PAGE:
Table 5 shows the differences in the evolution of the results in global stroke recovery by intervention group. The increase in SIS 3.0 score is observed in both groups, but is notably higher in the experimental group (baseline/post-intervention mean: from 28.7 to 86.5). During follow-up, the control group remained stable, while scores in the experimental group decreased slightly (mean post-intervention/follow-up: from 86.5 to 78.3). The magnitude of the effect of the experimental intervention is large (0.633) and statistically significant (p = 0.000).

4. Discussion

The results of this study suggest that VRET with Rehametrics© in combination with conventional physiotherapy and occupational therapy is effective in the rehabilitation of the upper limb in survivors of stroke in the subacute phase.
Objective and validated outcome measures were used to assess muscle tone [34], motor function of the upper limb [29], and the impact of stroke diagnosis in the physical domain and in ADLs [38], in comparison with the control group.
Several research studies have used the FMA-UE to assess the effects of the intervention on motor function in the upper limb. Their results suggest a significant difference between intervention groups, while the improvement of muscle strength has not shown significant differences before and after the intervention [17,52,53]. In our study, the increase in muscle strength in the upper limb and the differences found between the experimental and control groups can be explained by the placement of weights on the wrists during SVR training, coinciding with findings by Miclaus et al. [54].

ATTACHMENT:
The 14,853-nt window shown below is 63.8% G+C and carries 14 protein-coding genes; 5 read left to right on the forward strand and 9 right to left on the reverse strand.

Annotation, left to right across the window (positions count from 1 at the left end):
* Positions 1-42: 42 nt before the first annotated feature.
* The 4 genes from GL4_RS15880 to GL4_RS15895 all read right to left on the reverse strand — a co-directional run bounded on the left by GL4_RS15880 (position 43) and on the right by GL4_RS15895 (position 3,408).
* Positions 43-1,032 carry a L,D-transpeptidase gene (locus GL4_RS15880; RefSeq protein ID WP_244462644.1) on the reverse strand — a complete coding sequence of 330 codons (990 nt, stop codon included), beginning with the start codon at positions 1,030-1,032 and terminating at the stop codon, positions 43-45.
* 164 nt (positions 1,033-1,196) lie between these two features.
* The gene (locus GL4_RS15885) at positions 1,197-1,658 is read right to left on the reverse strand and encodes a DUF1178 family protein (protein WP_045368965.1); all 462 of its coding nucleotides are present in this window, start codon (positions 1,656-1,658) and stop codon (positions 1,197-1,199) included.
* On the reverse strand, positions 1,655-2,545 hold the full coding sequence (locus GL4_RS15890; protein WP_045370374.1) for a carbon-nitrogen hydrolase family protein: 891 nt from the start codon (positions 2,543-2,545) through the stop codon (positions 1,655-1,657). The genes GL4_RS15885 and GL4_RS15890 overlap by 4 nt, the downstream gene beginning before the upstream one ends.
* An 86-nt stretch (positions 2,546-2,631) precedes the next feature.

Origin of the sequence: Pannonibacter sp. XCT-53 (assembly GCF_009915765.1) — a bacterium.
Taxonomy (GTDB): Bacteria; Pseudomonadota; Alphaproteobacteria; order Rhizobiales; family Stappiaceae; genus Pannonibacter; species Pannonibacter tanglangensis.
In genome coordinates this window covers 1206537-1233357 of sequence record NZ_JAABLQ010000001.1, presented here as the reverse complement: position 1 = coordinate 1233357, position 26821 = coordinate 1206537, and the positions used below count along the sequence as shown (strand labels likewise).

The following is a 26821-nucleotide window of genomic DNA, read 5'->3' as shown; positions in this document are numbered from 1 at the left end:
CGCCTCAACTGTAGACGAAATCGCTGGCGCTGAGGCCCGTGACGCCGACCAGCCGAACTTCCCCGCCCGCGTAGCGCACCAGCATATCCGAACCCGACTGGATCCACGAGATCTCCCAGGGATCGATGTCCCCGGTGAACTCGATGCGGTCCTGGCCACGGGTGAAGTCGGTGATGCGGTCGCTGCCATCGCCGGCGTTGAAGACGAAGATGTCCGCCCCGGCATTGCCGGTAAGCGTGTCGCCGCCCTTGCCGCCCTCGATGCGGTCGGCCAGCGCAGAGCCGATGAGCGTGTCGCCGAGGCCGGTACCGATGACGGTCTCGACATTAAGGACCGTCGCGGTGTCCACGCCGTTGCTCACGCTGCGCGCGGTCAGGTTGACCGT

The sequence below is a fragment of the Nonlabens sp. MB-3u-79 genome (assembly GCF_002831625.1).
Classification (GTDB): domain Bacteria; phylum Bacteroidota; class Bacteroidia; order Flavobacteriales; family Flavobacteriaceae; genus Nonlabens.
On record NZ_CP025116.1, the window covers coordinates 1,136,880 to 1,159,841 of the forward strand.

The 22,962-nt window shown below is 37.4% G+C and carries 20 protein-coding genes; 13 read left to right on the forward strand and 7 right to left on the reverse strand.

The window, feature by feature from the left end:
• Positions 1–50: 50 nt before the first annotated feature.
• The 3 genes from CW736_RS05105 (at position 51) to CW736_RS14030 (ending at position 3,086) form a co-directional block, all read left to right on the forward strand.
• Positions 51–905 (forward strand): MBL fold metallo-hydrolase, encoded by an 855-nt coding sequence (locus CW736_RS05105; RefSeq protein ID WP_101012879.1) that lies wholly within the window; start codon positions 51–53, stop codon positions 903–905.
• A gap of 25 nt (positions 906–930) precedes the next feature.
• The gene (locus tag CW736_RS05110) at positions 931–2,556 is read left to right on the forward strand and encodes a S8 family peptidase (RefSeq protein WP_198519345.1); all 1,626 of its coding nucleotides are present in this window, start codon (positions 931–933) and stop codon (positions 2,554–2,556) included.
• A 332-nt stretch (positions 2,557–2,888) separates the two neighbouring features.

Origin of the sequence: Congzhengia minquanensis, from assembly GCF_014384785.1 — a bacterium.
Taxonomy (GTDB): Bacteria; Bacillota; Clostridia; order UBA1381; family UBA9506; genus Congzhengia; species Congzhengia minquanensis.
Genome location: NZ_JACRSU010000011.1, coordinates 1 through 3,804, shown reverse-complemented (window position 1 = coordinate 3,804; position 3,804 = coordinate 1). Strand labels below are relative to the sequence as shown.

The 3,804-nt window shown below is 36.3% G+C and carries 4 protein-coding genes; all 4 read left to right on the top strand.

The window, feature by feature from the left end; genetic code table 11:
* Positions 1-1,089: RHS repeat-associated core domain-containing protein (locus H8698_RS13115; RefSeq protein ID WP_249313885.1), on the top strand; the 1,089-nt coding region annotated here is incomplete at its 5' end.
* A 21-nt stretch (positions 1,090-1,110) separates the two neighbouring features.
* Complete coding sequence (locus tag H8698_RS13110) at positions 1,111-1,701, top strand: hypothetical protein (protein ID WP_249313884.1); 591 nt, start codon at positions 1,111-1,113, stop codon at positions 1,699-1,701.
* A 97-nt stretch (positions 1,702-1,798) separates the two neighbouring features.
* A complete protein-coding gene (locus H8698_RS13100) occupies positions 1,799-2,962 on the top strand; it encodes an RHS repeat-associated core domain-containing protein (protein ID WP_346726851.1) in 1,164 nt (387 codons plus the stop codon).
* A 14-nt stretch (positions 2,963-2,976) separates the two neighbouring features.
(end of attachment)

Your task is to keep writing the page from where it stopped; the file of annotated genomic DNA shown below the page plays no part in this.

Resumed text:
The use of VRET in treatments leading to functional recovery of the upper limb in stroke patients is based on a new, enriched, and interactive environment that influences neuroplasticity, especially in subacute phases of the disease, leading to participants manifesting the maximum level of brain reorganization [55]. No significant differences were found in the baseline evaluation of the intervention groups, so we can assume that the results are a consequence of the use of SVR technology in active and intensive training and the demands and challenges of the exergames [54]. The use of SVR as a rehabilitation method represents an alternative therapeutic concept that is attractive to patients as they focus on the demands of the exergames and not on the repetitions or the degree of difficulty of the exercise. It facilitates the relearning of coordinated motor patterns and allows us to create an environment in which the intensity of visual and auditory feedback and training can be manipulated and systematically enhanced to create individualized motor learning paradigms. This personalization increases treatment compliance and generates a positive effect on the emotional state of patients [56].